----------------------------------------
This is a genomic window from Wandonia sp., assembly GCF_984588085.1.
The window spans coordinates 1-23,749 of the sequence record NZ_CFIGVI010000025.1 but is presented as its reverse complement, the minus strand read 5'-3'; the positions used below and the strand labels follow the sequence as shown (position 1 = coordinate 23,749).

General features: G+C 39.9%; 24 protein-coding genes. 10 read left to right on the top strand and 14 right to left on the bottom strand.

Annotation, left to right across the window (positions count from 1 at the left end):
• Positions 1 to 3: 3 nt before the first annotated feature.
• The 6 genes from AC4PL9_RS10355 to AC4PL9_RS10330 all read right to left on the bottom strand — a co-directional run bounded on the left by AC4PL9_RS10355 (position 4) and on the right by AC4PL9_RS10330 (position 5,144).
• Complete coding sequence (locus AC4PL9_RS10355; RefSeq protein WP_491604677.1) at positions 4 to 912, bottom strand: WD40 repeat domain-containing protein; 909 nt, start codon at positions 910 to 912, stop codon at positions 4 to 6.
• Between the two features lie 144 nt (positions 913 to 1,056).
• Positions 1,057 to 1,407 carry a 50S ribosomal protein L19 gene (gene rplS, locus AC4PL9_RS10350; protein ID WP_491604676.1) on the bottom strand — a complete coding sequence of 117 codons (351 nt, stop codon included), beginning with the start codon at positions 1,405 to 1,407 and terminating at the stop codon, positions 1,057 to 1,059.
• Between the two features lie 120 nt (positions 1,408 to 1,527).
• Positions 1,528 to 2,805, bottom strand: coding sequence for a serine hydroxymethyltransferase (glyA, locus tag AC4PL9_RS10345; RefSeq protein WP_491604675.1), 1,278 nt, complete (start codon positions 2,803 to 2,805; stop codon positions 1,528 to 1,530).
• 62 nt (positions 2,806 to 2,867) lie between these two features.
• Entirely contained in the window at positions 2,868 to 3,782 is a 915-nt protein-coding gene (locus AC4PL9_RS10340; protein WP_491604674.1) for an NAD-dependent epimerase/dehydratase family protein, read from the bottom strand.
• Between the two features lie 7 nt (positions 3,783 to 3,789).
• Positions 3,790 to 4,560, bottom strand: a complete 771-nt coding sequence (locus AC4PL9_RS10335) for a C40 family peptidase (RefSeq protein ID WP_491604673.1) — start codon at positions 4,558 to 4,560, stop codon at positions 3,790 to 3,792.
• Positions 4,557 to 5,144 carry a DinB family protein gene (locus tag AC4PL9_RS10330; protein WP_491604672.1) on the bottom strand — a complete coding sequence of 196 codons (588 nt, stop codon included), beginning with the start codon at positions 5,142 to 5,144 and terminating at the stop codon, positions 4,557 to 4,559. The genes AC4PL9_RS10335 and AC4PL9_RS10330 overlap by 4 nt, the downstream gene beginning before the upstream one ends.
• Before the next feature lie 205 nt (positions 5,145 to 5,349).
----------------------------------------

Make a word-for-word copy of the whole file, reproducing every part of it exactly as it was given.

This is a genomic window from Wandonia sp., assembly GCF_984588085.1.
The window spans coordinates 1-23,749 of the sequence record NZ_CFIGVI010000025.1 but is presented as its reverse complement, the minus strand read 5'-3'; the positions used below and the strand labels follow the sequence as shown (position 1 = coordinate 23,749).

General features: G+C 39.9%; 24 protein-coding genes. 10 read left to right on the top strand and 14 right to left on the bottom strand.

Annotation, left to right across the window (positions count from 1 at the left end):
• Positions 1 to 3: 3 nt before the first annotated feature.
• The 6 genes from AC4PL9_RS10355 to AC4PL9_RS10330 all read right to left on the bottom strand — a co-directional run bounded on the left by AC4PL9_RS10355 (position 4) and on the right by AC4PL9_RS10330 (position 5,144).
• Complete coding sequence (locus AC4PL9_RS10355; RefSeq protein WP_491604677.1) at positions 4 to 912, bottom strand: WD40 repeat domain-containing protein; 909 nt, start codon at positions 910 to 912, stop codon at positions 4 to 6.
• Between the two features lie 144 nt (positions 913 to 1,056).
• Positions 1,057 to 1,407 carry a 50S ribosomal protein L19 gene (gene rplS, locus AC4PL9_RS10350; protein ID WP_491604676.1) on the bottom strand — a complete coding sequence of 117 codons (351 nt, stop codon included), beginning with the start codon at positions 1,405 to 1,407 and terminating at the stop codon, positions 1,057 to 1,059.
• Between the two features lie 120 nt (positions 1,408 to 1,527).
• Positions 1,528 to 2,805, bottom strand: coding sequence for a serine hydroxymethyltransferase (glyA, locus tag AC4PL9_RS10345; RefSeq protein WP_491604675.1), 1,278 nt, complete (start codon positions 2,803 to 2,805; stop codon positions 1,528 to 1,530).
• 62 nt (positions 2,806 to 2,867) lie between these two features.
• Entirely contained in the window at positions 2,868 to 3,782 is a 915-nt protein-coding gene (locus AC4PL9_RS10340; protein WP_491604674.1) for an NAD-dependent epimerase/dehydratase family protein, read from the bottom strand.
• Between the two features lie 7 nt (positions 3,783 to 3,789).
• Positions 3,790 to 4,560, bottom strand: a complete 771-nt coding sequence (locus AC4PL9_RS10335) for a C40 family peptidase (RefSeq protein ID WP_491604673.1) — start codon at positions 4,558 to 4,560, stop codon at positions 3,790 to 3,792.
• Positions 4,557 to 5,144 carry a DinB family protein gene (locus tag AC4PL9_RS10330; protein WP_491604672.1) on the bottom strand — a complete coding sequence of 196 codons (588 nt, stop codon included), beginning with the start codon at positions 5,142 to 5,144 and terminating at the stop codon, positions 4,557 to 4,559. The genes AC4PL9_RS10335 and AC4PL9_RS10330 overlap by 4 nt, the downstream gene beginning before the upstream one ends.
• Before the next feature lie 205 nt (positions 5,145 to 5,349).